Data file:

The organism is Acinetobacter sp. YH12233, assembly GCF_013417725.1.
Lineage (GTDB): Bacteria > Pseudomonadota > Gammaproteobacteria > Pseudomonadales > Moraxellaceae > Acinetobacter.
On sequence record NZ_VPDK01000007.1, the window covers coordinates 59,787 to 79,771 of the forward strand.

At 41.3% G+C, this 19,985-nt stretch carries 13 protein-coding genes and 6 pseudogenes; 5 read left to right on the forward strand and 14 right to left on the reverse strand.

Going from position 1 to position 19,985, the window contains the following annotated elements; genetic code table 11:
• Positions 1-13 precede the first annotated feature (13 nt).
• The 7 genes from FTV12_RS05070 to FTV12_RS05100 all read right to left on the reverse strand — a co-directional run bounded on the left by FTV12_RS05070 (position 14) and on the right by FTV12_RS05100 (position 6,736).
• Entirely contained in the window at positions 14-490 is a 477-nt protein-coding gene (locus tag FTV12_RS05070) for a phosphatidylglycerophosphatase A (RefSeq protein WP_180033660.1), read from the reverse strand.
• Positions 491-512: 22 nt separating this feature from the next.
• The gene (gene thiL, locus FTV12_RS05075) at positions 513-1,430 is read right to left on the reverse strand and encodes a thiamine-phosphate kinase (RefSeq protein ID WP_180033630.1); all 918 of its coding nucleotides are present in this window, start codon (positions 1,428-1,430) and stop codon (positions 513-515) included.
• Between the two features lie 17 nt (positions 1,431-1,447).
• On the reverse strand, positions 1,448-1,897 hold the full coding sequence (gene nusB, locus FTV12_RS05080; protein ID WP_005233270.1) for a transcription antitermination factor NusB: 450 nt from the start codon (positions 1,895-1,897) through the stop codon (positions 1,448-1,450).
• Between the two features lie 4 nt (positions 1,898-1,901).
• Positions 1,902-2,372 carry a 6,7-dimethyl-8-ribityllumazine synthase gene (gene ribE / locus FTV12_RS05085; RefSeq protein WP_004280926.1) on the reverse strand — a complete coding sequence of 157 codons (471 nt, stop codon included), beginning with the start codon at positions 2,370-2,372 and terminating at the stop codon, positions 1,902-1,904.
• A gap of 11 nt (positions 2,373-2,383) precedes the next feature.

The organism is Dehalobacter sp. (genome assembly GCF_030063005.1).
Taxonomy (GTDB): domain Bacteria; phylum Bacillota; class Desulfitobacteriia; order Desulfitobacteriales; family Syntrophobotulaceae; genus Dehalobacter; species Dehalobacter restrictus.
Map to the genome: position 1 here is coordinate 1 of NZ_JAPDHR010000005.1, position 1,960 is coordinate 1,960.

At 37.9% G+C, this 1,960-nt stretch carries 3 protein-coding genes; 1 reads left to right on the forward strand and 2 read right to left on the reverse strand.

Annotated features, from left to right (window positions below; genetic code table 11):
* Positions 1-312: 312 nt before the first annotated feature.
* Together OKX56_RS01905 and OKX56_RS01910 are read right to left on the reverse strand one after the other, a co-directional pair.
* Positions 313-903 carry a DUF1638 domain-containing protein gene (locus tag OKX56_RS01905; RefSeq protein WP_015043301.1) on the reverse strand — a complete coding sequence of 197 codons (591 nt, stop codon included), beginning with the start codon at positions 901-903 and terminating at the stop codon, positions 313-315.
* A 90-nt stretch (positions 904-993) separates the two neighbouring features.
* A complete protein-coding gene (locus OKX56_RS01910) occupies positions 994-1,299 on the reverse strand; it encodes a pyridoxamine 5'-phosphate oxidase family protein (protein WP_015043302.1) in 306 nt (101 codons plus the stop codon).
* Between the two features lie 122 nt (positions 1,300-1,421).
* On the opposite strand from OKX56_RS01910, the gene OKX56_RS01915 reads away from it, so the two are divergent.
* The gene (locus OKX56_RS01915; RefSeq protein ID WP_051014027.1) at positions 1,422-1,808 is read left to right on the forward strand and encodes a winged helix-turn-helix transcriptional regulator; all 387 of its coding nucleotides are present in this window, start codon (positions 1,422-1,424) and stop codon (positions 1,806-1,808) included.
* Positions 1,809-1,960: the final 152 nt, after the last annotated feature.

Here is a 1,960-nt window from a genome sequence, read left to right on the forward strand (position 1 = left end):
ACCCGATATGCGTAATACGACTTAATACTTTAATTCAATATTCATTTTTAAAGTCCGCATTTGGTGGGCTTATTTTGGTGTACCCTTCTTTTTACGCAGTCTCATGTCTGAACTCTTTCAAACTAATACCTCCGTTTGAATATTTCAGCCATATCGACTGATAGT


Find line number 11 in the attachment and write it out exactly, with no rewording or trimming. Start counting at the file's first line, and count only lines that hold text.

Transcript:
• Between the two features lie 17 nt (positions 1,431-1,447).